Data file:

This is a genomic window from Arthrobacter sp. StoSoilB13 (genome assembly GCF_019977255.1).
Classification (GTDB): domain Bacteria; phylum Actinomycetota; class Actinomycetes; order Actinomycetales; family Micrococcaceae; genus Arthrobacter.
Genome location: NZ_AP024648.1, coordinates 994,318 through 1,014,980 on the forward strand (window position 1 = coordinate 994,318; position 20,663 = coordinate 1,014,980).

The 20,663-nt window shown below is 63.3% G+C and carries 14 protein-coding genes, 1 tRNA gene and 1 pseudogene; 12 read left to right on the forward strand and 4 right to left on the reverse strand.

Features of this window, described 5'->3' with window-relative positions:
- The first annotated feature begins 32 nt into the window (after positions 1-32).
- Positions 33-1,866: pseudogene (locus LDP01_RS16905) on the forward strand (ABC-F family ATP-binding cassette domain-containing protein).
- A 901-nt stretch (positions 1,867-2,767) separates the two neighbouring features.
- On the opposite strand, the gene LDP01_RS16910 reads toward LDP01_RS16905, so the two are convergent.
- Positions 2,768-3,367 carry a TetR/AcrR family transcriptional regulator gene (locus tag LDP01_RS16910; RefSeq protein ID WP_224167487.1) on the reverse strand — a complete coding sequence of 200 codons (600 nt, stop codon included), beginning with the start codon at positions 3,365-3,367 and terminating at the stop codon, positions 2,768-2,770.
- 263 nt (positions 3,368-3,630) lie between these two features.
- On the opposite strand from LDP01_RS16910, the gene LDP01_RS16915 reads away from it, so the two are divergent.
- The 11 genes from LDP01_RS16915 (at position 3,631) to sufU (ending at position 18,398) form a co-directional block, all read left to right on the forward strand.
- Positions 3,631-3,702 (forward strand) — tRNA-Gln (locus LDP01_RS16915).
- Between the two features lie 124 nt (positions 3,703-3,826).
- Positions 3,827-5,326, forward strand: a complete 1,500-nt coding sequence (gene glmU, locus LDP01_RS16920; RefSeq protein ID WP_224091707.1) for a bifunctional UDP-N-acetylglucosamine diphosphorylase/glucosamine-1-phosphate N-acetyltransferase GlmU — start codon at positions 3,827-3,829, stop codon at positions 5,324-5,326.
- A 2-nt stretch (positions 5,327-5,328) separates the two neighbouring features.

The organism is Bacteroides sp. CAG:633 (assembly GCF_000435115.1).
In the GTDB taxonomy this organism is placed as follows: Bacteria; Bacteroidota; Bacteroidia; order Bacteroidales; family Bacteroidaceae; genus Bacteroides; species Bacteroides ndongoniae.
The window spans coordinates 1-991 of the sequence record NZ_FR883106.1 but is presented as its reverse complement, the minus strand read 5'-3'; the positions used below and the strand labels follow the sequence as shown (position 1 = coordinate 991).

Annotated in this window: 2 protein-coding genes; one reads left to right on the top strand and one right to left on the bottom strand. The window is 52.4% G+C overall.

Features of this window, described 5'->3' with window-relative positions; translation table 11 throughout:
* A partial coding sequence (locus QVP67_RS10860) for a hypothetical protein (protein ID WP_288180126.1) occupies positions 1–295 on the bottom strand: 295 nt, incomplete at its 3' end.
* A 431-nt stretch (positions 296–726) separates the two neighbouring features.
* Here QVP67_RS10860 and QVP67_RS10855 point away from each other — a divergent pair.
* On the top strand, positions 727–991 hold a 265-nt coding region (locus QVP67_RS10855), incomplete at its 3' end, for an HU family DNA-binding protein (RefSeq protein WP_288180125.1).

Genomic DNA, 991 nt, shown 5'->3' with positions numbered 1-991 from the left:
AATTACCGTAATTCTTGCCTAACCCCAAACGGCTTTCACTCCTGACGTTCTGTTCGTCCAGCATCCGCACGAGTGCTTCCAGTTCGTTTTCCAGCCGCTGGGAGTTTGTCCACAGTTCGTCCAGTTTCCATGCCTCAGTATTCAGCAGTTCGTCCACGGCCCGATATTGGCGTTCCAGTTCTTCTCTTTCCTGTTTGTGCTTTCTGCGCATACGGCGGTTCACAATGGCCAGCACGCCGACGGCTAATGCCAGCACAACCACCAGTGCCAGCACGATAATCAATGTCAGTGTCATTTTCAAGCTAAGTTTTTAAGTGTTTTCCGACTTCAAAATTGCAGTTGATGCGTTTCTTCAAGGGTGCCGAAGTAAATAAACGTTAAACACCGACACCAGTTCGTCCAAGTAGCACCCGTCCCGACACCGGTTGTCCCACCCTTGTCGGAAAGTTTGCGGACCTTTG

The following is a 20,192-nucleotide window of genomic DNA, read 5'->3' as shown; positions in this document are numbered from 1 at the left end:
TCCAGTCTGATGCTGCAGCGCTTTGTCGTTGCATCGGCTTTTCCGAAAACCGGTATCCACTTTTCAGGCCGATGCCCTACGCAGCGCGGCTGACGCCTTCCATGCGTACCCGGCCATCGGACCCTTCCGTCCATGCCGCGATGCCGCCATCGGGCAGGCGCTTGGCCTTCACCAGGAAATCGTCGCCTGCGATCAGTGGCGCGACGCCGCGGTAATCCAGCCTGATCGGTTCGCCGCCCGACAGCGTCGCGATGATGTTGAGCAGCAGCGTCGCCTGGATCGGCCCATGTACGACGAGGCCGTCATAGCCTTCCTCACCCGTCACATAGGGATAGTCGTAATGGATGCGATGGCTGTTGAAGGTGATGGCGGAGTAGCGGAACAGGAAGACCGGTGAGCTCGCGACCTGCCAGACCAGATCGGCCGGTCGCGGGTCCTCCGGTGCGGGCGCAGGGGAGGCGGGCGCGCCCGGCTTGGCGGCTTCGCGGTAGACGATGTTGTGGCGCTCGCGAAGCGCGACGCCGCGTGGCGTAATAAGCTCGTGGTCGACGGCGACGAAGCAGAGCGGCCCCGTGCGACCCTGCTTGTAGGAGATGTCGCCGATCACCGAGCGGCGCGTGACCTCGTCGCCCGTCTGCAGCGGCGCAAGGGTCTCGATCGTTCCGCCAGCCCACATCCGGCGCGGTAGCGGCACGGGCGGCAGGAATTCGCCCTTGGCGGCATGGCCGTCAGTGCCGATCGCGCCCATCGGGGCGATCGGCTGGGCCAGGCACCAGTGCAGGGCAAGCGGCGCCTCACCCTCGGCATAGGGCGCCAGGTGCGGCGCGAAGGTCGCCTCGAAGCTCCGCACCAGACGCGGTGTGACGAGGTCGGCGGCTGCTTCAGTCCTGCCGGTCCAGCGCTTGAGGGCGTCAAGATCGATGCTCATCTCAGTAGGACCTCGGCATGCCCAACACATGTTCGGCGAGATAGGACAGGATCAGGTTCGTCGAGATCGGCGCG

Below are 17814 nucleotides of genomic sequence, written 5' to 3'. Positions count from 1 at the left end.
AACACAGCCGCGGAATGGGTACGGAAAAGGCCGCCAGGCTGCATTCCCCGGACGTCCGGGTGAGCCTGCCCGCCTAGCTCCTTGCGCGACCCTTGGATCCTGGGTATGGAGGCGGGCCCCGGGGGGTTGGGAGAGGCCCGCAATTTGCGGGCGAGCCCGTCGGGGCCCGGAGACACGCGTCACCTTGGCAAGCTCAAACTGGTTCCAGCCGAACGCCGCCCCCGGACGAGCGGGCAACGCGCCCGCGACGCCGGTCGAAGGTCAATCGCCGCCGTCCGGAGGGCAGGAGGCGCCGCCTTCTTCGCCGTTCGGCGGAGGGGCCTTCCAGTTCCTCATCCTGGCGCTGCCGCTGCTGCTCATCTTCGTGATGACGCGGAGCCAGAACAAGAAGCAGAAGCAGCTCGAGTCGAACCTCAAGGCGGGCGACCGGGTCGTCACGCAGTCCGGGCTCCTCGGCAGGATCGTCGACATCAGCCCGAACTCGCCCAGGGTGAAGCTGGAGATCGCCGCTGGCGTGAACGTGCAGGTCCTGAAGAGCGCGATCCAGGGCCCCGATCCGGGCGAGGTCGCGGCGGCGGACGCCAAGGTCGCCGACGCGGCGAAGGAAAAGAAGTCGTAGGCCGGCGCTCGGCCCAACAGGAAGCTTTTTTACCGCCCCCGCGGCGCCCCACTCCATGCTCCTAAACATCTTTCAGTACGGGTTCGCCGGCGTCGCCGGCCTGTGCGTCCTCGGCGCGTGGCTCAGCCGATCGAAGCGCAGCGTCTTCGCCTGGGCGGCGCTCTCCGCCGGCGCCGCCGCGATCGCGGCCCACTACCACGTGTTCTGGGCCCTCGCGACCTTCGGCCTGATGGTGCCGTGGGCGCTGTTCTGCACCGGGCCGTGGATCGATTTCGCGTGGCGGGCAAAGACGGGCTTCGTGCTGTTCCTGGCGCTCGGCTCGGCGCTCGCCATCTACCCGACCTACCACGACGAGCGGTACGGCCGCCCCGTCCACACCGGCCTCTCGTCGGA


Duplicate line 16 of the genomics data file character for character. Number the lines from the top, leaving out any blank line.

- Positions 3,827-5,326, forward strand: a complete 1,500-nt coding sequence (gene glmU, locus LDP01_RS16920; RefSeq protein ID WP_224091707.1) for a bifunctional UDP-N-acetylglucosamine diphosphorylase/glucosamine-1-phosphate N-acetyltransferase GlmU — start codon at positions 3,827-3,829, stop codon at positions 5,324-5,326.